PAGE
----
A petition for a mental health inquiry started by a woman who lost her son to suicide has received 21,000 signatures in just four days.

Corinda Taylor, whose 20-year-old son Ross took his own life in 2013, has decided to present the petition to the new government to demand action on mental health.

"I started a petition last year, in January, and we collected signatures by hand," Taylor said.

"We were asked by the Health Select Committee in May to talk to them."

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No action has been taken since then, she said, and an inquiry has not been promised or begun.

Ross Taylor was in the care of mental health services in Dunedin for a year before his death, both as an inpatient and in the community.

He initially presented with symptoms of psychosis, and his mother said the family was not told by mental health services he was suicidal.

"My son became unwell aged 19 - it was the first time we noticed he was unwell."

The family found out later he was hearing voices instructing him to kill himself.

He had been out of acute inpatient services for just a month when he died.

Taylor started the Life Matters Suicide Prevention Trust in 2014, which has helped run events such as Hope Walks and organised bereavement groups.

She said she felt she had few other options following her son's death.

"It left me with no choice. I'm actually a really private person, this is really hard for me to do."

People were commenting and sharing their stories of mental health issues and suicide as well as signing the petition.

"It's remarkable when they start sharing their stories," Taylor said.

"My personal story is just an echo of other people's.

"When I hear that nothing has changed since my son's death, it breaks my heart."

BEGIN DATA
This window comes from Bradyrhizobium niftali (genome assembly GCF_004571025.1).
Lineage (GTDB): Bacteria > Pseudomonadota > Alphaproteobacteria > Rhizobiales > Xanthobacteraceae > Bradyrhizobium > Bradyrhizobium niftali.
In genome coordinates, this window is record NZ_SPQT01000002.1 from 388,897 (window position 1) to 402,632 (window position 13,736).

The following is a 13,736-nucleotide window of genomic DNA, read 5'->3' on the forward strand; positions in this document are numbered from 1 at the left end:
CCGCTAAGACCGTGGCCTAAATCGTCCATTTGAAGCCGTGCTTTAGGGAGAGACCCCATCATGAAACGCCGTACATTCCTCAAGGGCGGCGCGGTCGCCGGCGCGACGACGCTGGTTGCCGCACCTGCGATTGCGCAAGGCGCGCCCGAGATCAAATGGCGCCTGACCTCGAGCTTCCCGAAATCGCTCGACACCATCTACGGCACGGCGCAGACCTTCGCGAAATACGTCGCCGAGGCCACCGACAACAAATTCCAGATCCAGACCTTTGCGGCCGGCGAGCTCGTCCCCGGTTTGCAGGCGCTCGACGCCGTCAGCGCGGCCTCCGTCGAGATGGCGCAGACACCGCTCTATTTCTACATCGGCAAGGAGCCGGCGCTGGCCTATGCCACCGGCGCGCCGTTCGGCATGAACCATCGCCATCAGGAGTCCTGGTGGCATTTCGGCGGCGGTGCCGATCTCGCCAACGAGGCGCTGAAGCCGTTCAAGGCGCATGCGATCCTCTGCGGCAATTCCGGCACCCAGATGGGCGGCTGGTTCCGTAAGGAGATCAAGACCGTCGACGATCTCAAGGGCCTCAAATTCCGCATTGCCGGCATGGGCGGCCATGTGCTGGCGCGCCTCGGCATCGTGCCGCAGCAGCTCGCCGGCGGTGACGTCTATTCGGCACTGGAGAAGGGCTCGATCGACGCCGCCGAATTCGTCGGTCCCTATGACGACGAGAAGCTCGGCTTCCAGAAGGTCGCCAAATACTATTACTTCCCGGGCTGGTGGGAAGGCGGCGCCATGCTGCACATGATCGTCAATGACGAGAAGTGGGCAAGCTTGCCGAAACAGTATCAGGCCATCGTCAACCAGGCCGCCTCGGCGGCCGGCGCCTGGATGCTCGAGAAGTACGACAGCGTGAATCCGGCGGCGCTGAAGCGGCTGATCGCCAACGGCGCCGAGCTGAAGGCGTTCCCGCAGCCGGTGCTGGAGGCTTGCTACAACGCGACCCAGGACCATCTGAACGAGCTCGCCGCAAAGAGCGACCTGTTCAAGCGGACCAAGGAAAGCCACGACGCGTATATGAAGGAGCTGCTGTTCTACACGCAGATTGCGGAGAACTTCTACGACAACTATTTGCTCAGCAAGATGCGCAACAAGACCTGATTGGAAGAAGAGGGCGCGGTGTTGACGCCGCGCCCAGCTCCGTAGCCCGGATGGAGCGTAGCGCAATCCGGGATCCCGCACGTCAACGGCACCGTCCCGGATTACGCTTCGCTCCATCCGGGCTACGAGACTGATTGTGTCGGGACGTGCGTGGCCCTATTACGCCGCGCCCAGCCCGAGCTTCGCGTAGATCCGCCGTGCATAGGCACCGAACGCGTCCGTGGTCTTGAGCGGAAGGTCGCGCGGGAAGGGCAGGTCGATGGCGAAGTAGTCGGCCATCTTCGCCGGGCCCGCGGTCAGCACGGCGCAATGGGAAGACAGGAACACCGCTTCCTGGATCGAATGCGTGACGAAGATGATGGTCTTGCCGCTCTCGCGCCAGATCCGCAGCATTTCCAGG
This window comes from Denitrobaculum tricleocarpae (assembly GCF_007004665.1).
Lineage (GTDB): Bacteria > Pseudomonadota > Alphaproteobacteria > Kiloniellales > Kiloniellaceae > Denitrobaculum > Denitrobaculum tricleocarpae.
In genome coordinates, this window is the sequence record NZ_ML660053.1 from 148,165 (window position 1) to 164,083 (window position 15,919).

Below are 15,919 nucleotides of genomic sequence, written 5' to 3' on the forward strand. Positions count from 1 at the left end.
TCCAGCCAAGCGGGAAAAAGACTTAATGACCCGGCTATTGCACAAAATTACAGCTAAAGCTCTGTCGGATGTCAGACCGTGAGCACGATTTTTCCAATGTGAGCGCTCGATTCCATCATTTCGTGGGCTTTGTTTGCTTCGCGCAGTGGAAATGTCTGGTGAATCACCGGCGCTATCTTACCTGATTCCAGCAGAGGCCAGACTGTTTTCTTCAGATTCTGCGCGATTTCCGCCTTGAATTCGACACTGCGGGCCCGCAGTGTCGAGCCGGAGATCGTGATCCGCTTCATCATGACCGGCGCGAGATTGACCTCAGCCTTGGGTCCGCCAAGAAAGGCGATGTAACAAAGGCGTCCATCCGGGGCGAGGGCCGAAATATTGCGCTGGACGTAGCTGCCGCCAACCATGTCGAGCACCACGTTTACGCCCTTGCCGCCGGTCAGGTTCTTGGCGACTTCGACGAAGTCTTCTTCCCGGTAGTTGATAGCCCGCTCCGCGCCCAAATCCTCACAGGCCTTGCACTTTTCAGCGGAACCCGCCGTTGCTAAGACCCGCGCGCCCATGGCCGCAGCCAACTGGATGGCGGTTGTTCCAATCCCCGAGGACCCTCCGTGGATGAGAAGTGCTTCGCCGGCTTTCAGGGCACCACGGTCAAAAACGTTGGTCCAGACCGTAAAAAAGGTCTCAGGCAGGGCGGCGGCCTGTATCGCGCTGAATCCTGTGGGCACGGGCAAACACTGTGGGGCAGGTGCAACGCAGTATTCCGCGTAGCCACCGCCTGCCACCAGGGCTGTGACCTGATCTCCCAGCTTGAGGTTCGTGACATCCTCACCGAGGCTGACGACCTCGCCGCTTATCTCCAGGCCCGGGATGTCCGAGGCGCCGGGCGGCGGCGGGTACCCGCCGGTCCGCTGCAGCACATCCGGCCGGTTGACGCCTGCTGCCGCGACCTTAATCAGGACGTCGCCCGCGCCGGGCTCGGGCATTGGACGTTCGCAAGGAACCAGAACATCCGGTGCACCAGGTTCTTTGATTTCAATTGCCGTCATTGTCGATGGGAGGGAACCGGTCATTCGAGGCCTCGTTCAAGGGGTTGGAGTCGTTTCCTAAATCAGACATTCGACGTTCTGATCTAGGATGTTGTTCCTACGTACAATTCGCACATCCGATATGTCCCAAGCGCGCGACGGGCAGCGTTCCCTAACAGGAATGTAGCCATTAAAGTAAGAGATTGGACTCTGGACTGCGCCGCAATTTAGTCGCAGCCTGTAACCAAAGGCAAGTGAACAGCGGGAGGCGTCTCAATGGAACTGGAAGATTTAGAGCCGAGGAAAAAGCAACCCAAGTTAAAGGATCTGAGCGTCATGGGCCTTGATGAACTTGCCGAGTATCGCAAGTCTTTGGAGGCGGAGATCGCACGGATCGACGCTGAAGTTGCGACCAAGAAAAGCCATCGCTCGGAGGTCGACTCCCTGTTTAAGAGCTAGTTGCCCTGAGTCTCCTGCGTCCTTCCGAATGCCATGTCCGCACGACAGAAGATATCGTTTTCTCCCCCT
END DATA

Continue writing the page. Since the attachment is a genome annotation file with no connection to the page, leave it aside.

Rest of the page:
A report by the mental health commissioner revealed Ross had received "sub-optimal" care.

His anti-psychotic medication was reduced just 12 days after his release from a psychiatric hospital as staff decided he was low-risk and not suicidal.

Mental Health Commissioner Kevin Allan said in his report the Southern District Health Board and a psychiatrist failed to provide services with "reasonable care and skill".

The petition had an initial target of 25,000 signatures, but Taylor said she was now expecting many more as it was already nearing 22,000.

"On Monday I shared it to the Life Matters page and it just went viral."

Taylor urged people to get help if needed.

"They must reach out to one another and they must reach out to the services for help. And don't go alone, get someone to go with you."

People in need were welcome to contact the Life Matters Trust, she said. Details were available at www.lifematters.org.nz and the petition here.

Another woman who lost a child to suicide also started a petition calling for a mental health inquiry, which had nearly 28,000 signatures.

It was supported by the PSA and YesWeCare.nz and was due to be presented to Parliament on Tuesday.

Where to get help:
If you are worried about your or someone else's mental health, the best place to get help is your GP or local mental health provider. However, if you or someone else is in danger or endangering others, call police immediately on 111.

Or if you need to talk to someone else:

• LIFELINE: 0800 543 354 (available 24/7)
• SUICIDE CRISIS HELPLINE: 0508 828 865 (0508 TAUTOKO) (available 24/7)
• YOUTHLINE: 0800 376 633
• NEED TO TALK? Free call or text 1737 (available 24/7)
• KIDSLINE: 0800 543 754 (available 24/7)
• WHATSUP: 0800 942 8787 (1pm to 11pm)
• DEPRESSION HELPLINE: 0800 111 757